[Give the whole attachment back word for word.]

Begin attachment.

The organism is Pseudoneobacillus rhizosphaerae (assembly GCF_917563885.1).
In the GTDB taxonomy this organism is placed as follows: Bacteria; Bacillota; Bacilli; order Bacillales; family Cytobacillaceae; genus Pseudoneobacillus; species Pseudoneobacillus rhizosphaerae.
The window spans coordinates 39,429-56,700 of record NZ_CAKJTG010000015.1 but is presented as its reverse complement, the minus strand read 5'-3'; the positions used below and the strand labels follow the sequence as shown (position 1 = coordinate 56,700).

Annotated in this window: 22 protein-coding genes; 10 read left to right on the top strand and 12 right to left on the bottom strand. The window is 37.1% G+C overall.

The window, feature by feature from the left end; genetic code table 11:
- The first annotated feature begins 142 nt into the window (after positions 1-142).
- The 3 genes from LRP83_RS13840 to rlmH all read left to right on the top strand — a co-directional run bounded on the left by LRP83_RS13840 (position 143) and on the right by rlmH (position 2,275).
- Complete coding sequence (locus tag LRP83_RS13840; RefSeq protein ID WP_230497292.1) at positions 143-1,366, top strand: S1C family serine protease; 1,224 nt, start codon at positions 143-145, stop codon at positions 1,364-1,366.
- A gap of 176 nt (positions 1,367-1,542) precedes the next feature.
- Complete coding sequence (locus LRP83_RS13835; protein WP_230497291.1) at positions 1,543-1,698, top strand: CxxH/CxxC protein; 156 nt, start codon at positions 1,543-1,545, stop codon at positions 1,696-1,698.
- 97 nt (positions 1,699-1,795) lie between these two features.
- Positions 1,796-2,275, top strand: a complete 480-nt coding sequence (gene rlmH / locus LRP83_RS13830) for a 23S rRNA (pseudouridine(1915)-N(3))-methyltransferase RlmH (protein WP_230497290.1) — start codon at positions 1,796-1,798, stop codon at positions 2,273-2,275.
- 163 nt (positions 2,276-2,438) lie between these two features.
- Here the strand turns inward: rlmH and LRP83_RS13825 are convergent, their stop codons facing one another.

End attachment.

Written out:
The organism is Pseudoneobacillus rhizosphaerae (assembly GCF_917563885.1).
In the GTDB taxonomy this organism is placed as follows: Bacteria; Bacillota; Bacilli; order Bacillales; family Cytobacillaceae; genus Pseudoneobacillus; species Pseudoneobacillus rhizosphaerae.
The window spans coordinates 39,429-56,700 of record NZ_CAKJTG010000015.1 but is presented as its reverse complement, the minus strand read 5'-3'; the positions used below and the strand labels follow the sequence as shown (position 1 = coordinate 56,700).

Annotated in this window: 22 protein-coding genes; 10 read left to right on the top strand and 12 right to left on the bottom strand. The window is 37.1% G+C overall.

The window, feature by feature from the left end; genetic code table 11:
- The first annotated feature begins 142 nt into the window (after positions 1-142).
- The 3 genes from LRP83_RS13840 to rlmH all read left to right on the top strand — a co-directional run bounded on the left by LRP83_RS13840 (position 143) and on the right by rlmH (position 2,275).
- Complete coding sequence (locus tag LRP83_RS13840; RefSeq protein ID WP_230497292.1) at positions 143-1,366, top strand: S1C family serine protease; 1,224 nt, start codon at positions 143-145, stop codon at positions 1,364-1,366.
- A gap of 176 nt (positions 1,367-1,542) precedes the next feature.
- Complete coding sequence (locus LRP83_RS13835; protein WP_230497291.1) at positions 1,543-1,698, top strand: CxxH/CxxC protein; 156 nt, start codon at positions 1,543-1,545, stop codon at positions 1,696-1,698.
- 97 nt (positions 1,699-1,795) lie between these two features.
- Positions 1,796-2,275, top strand: a complete 480-nt coding sequence (gene rlmH / locus LRP83_RS13830) for a 23S rRNA (pseudouridine(1915)-N(3))-methyltransferase RlmH (protein WP_230497290.1) — start codon at positions 1,796-1,798, stop codon at positions 2,273-2,275.
- 163 nt (positions 2,276-2,438) lie between these two features.
- Here the strand turns inward: rlmH and LRP83_RS13825 are convergent, their stop codons facing one another.